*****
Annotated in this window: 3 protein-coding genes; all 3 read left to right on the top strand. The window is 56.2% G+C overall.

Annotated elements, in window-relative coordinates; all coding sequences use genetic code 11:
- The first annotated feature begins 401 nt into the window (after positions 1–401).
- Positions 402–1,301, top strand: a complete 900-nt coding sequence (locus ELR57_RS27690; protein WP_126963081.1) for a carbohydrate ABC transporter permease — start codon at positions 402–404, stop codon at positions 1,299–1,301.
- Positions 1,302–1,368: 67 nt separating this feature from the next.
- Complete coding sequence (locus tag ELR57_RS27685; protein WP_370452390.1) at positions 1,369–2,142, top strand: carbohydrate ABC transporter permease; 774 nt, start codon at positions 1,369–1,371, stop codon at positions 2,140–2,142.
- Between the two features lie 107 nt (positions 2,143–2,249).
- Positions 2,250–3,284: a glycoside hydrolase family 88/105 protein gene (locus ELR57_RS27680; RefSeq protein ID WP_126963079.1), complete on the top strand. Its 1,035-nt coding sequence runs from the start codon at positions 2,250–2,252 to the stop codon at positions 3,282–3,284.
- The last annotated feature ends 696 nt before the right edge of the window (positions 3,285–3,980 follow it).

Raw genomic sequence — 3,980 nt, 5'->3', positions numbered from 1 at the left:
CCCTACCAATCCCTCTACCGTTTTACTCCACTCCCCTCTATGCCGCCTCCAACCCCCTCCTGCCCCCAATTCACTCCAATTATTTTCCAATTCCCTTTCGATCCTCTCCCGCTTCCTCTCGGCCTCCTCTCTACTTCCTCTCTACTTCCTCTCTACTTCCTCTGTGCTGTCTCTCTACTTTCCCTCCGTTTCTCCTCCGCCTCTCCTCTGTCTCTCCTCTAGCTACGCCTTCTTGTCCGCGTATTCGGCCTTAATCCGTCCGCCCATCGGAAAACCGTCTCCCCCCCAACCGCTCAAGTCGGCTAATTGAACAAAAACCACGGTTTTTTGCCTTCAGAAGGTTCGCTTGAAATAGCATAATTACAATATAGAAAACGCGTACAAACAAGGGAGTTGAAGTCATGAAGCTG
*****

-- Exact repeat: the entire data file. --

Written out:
Annotated in this window: 3 protein-coding genes; all 3 read left to right on the top strand. The window is 56.2% G+C overall.

Annotated elements, in window-relative coordinates; all coding sequences use genetic code 11:
- The first annotated feature begins 401 nt into the window (after positions 1–401).
- Positions 402–1,301, top strand: a complete 900-nt coding sequence (locus ELR57_RS27690; protein WP_126963081.1) for a carbohydrate ABC transporter permease — start codon at positions 402–404, stop codon at positions 1,299–1,301.
- Positions 1,302–1,368: 67 nt separating this feature from the next.
- Complete coding sequence (locus tag ELR57_RS27685; protein WP_370452390.1) at positions 1,369–2,142, top strand: carbohydrate ABC transporter permease; 774 nt, start codon at positions 1,369–1,371, stop codon at positions 2,140–2,142.
- Between the two features lie 107 nt (positions 2,143–2,249).
- Positions 2,250–3,284: a glycoside hydrolase family 88/105 protein gene (locus ELR57_RS27680; RefSeq protein ID WP_126963079.1), complete on the top strand. Its 1,035-nt coding sequence runs from the start codon at positions 2,250–2,252 to the stop codon at positions 3,282–3,284.
- The last annotated feature ends 696 nt before the right edge of the window (positions 3,285–3,980 follow it).

Raw genomic sequence — 3,980 nt, 5'->3', positions numbered from 1 at the left:
CCCTACCAATCCCTCTACCGTTTTACTCCACTCCCCTCTATGCCGCCTCCAACCCCCTCCTGCCCCCAATTCACTCCAATTATTTTCCAATTCCCTTTCGATCCTCTCCCGCTTCCTCTCGGCCTCCTCTCTACTTCCTCTCTACTTCCTCTCTACTTCCTCTGTGCTGTCTCTCTACTTTCCCTCCGTTTCTCCTCCGCCTCTCCTCTGTCTCTCCTCTAGCTACGCCTTCTTGTCCGCGTATTCGGCCTTAATCCGTCCGCCCATCGGAAAACCGTCTCCCCCCCAACCGCTCAAGTCGGCTAATTGAACAAAAACCACGGTTTTTTGCCTTCAGAAGGTTCGCTTGAAATAGCATAATTACAATATAGAAAACGCGTACAAACAAGGGAGTTGAAGTCATGAAGCTG